No!  This show isn’t quite over yet!  Raw takes a commercial break, and when it returns, Vince is interviewing Doink, who cuts a nice little evil clown promo on Crush.  Then we see Crush, threatening Doink and punctuating every other word with “brah” just to remind us that, hey, the WWF has a Hawaiian wrestler!  Crush chases Doink around, and we wrap up with Mooney and Heenan, with the Brain finally being told he can enter the building…now that the first-ever Raw is over.


Overall, this was a solid debut for Monday Night Raw, though it certainly could have been better.  For what wrestling was at that time – mostly jobber squashes on free television – it was interesting to see three midcarders doing the job to upper midcard or main event opponents but mostly showing some fight, instead of nondescript Joe Nobodies with beer-drinking tito physiques getting their asses kicked in one-sided encounters with the big names.

In terms of the wrestlers who appeared on the first episode of Raw, you had realistic-enough guys like arrogant pretty boy Shawn Michaels, All-American amateur wrestlers The Steiner Brothers, and evil sumo wrestler Yokozuna. But a whole lot of wrestlers, especially those in the midcard and below, had weird or outlandish gimmicks that wouldn’t fly in today’s product. Damien Demento and Max Moon are examples from the debut Raw, though you’ll meet more of them in future Thursday Night Tanders articles. Evil Vikings, Samoan wildmen, a Bigfoot knockoff of Hispanic origin, a half-man half-bull hybrid who mooed in the ring—I’m sure you’ll meet ‘em all before the calendar year is over. And since Doink the Clown was one of the WWF’s first “occupational” wrestlers with non-wrestling “day jobs,” I’d call this point in WWF’s history a transitional era between the weird gimmicks and the occupational ones, both staples of what was, at that time, a very kid-oriented product.

One interesting thing younger fans may observe on this Raw and other early ones is that wrestlers needed “assistance” in speaking their minds. They needed someone, may it be Vince McMahon, another announcer, or a talk show segment host, to ask them the questions. That would begin to change, however, in the run-up to the Attitude Era. Sometime around late 1997, we saw less and less of announcers interviewing wrestlers in-ring, and more of The Hart Foundation and D-Generation X cutting their own promos without someone interviewing them. It can also be argued that the New World Order kicked off that trend in late 1996, albeit in WCW, with Eric Bischoff, recently outed as the nWo’s secret leader, usually leading the way.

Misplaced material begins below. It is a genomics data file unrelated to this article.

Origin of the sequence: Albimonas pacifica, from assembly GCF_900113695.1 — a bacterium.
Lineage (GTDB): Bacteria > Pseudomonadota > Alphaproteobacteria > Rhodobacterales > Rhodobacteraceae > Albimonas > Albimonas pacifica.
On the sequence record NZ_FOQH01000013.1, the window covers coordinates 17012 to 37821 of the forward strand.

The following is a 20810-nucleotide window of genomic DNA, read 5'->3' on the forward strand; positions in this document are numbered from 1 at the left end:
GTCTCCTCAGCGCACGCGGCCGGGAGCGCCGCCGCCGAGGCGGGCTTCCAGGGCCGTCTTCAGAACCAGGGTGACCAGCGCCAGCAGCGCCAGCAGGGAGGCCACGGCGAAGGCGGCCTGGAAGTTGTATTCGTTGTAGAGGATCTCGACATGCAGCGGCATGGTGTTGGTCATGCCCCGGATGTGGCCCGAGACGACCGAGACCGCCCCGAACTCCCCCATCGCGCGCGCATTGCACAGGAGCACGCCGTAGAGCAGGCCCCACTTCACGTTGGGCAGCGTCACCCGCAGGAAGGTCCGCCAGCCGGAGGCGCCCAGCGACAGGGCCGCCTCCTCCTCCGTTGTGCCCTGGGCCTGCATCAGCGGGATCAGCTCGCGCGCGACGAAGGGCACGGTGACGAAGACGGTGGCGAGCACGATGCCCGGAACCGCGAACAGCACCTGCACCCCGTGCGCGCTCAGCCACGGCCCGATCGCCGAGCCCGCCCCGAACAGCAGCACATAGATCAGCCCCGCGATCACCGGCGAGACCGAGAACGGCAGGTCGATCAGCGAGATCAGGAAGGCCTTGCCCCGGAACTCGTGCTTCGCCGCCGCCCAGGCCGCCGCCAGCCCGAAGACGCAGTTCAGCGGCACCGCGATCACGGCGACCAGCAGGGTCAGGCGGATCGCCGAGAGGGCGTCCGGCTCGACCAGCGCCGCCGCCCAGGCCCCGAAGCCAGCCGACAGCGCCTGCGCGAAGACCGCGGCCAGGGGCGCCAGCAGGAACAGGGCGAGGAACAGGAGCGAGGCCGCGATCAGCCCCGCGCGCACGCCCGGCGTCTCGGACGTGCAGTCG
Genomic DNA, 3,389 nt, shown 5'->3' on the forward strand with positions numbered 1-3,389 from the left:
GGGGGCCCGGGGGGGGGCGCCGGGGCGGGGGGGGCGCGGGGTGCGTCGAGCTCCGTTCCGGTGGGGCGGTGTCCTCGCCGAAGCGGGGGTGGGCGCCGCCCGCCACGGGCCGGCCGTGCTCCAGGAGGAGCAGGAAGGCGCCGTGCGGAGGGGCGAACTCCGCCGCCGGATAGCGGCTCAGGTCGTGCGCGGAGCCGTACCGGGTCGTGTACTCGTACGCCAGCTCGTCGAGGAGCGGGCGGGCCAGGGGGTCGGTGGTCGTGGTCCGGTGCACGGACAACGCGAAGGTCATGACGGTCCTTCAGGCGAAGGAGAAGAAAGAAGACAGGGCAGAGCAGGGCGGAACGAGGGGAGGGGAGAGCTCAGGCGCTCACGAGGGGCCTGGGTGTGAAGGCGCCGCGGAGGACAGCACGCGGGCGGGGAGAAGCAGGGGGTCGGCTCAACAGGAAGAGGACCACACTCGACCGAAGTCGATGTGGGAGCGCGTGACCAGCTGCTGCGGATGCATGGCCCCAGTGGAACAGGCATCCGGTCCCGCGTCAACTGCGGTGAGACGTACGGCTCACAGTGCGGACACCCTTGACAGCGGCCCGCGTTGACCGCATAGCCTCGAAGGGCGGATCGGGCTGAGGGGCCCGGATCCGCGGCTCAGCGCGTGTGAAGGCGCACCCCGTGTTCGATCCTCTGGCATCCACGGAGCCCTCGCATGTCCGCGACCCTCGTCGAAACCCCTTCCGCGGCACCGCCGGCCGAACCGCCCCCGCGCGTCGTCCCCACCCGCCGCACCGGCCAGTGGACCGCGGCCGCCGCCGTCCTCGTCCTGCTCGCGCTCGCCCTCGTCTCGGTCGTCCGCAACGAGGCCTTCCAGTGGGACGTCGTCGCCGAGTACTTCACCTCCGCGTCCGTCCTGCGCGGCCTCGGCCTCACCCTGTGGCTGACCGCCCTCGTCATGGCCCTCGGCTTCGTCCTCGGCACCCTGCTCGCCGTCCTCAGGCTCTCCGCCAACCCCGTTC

Then you’ve got the backstage side of things, where the ironically-named Mean Gene Okerlund was joined by Sean Mooney and Todd Pettengill, both younger, dorkier men seemingly born to take abuse from the vicious heels. Would young, attractive, and talented female interviewers like Renee Young and Eden Stiles have had a place in the early days of Raw? I say they should have, but probably wouldn’t have. At this point, McMahon still saw pro wrestling as a sausage party. Women’s wrestling was still seen as a gimmicky sideshow, and it seems like McMahon liked his backstage reporters (save for Mean Gene, who could hold his own verbally with the heels) to be young, male, and pushover-y.

Well, you’ve still got Tom Phillips as Mooney and Pettengill’s spiritual successor, and Byron Saxton gets shouted at a lot when he does backstage interviews, but overall, it’s nice to see some diversity these days as far as backstage reporters go.

What I couldn’t stand, quite obviously, was Rob Bartlett’s commentary.  Though I now get the references I didn’t quite get as a kid, a lot of them didn’t age well with time.  And lots of his commentary, if not dated, is just plain tasteless.  Not surprising, though, if you consider that he’s Don Imus’ protégé.

Till next time, this has been your Throwback Tito, and next week, we’ll be jumping to the 1993 Royal Rumble, an event that set the stage for one of the biggest backstage controversies of the pre-Montreal Screwjob era.


The Throwback Tito is Enzo Tanos, a freelance writer and the drummer/manager for garage rock band The Myopics, where he hopes to debut his masked lucha drummer persona “Sin Verguenza” in future gigs. A wrestling fan since childhood, he’s old enough to remember watching Outback Jack’s pointless vignettes, and One Man Gang’s transformation to Akeem.

PHOTO CREDITS - Raw announce team c/o, Shawn Michaels vs Max Moon c/o Daily DDT